The picky eater phenomenon is not uncommon, and can be quite challenging and stressful for parents.
Picky eaters have the following characteristics/behaviors
- Eat a limited number of foods (20-30).
- Avoid classes of foods such as red meat or green vegetables.
- May reject foods they previously accepted, but will re-accept these foods after a two-week break.
- Will try some new foods after being exposed to the food several different times.
- Will touch and play with new foods, although they may not eat it at first.
- Picky eaters usually eat enough to support growth within normal ranges. (1, 2)
How To Encourage Your Picky Eater, To Eat More:
To alleviate some stress, first examine if your expectations for your child’s eating is realistic. Kids are naturally wary of new things (think “stranger danger”), including new foods. Their first reaction to something they have never seen, smelled, touched or tasted before is to not trust it. Do not be discouraged if your child doesn’t love hummus, spinach, and salmon right away. It takes an average of 8-15 exposures to a new food before the child will actually eat it (2). Also, toddlers and teens particularly want to exert their sense of control and opinion, including what they will (and won’t) eat. In other words, sometimes a strong-willed child will refuse to eat what you want them to just because it gives them control over that aspect of their environment.
Typically developing young children will eat according to their innate hunger and satiety cues. That is, they will eat what they need when they are hungry and not when they are satisfied. Imagine how you might feel if you were full from dinner, and someone comes at you with a spoonful of food telling you to take another bite. Imagine you are really full, and the thought of taking another bite makes you sick. Now this person starts yelling at you and threatening to punish you. How would you feel? It can be difficult to let go and trust your child’s appetite. Your job as the parent is to provide healthy meal choices, regular mealtimes and snacks, and a positive eating environment without toys or TV.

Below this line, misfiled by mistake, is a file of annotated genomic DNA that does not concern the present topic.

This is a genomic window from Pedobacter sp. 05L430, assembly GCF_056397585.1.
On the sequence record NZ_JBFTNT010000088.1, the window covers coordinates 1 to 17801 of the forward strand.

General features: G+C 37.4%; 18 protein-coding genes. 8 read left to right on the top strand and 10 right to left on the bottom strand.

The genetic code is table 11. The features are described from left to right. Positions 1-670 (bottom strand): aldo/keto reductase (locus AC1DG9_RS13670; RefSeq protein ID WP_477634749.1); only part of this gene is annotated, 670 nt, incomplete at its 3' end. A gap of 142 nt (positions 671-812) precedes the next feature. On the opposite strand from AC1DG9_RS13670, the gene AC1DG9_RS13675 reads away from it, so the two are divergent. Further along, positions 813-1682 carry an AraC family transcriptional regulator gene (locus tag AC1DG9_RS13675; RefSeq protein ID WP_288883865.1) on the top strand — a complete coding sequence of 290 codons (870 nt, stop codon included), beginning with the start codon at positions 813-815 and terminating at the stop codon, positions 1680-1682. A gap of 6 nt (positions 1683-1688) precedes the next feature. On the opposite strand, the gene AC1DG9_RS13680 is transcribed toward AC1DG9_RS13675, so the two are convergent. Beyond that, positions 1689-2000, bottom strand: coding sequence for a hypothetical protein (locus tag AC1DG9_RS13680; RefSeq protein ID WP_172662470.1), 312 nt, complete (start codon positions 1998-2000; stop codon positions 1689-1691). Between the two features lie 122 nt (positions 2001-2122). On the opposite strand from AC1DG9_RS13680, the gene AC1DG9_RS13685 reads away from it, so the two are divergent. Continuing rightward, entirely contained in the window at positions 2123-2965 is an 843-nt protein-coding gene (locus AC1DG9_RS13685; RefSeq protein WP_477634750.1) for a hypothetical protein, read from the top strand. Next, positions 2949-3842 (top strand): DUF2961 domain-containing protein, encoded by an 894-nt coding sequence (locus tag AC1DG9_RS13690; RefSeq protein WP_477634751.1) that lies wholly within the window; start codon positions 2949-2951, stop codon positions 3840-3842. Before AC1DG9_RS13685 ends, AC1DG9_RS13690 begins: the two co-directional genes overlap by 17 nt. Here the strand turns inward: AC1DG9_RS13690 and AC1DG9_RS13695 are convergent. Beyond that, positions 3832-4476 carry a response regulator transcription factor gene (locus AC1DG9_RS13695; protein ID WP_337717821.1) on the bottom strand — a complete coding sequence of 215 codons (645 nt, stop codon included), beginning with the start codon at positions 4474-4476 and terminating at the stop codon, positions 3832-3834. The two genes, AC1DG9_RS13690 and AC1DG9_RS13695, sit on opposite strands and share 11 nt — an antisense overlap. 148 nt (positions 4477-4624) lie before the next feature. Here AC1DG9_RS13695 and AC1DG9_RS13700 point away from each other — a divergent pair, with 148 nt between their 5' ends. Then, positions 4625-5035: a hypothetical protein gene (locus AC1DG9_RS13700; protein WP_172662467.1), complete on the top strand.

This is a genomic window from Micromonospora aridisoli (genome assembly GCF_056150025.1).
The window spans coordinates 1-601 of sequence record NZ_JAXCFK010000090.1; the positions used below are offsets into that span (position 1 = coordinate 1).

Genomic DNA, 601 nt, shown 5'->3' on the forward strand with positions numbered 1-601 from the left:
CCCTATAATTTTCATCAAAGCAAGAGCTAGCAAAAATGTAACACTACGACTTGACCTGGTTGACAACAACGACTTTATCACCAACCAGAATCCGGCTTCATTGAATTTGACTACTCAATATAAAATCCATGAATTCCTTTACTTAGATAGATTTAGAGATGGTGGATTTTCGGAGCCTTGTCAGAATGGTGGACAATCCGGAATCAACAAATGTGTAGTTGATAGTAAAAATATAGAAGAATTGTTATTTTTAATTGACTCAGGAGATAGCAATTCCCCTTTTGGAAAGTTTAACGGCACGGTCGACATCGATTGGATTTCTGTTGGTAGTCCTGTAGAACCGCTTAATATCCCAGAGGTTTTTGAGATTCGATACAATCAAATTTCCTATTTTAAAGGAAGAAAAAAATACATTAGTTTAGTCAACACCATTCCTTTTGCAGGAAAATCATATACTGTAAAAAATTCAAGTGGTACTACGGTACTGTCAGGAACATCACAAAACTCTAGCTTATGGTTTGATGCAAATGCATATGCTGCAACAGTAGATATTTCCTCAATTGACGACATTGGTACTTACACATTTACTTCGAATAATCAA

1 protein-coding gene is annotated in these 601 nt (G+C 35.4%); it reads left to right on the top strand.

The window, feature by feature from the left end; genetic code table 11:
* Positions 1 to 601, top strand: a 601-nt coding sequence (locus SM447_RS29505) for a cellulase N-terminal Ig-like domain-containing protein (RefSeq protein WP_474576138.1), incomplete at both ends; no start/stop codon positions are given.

Finally, using bribes like “one more bite and you can have dessert”, and punishments such as “you can’t play outside if you don’t finish your plate” are not effective in the long run. Doing these things negates children’s natural ability to eat what they need. It also creates a negative, untrustworthy dynamic between the child and the caregiver at the table. Picky eaters will continue to thrive and meet their nutrition needs when provided an optimal mealtime environment. A dietitian at North Shore Pediatric Therapy can counsel families to help picky eaters.
However, there is a difference between a picky eater and a problem feeder. Problem feeders have more rigid food preferences, a dwindling number of accepted foods, and will refuse food (and drinks) that are not part of their repertoire to the point of malnutrition. These children require more intensive evaluation and therapy, and benefit from multidisciplinary treatment available at North Shore Pediatric Therapy. I will further discuss problem feeders in my blog next week.
- Carruth BR, Skinner J, Houck K, Moran III J, Coletta F, Ott D. The phenomenon of “picky eater”: a behavioral marker in eating patterns of toddlers. J Am Coll Nutr 17:180-186, 1998.
- Carruth BR, Ziegler PJ, Gordon A, Barr SI. Prevalence of picky eaters among infants and toddlers and their caregivers’ decisions about offering a new food. J Am Diet Assoc. 2004 Jan;104(1Suppl1):s57-64.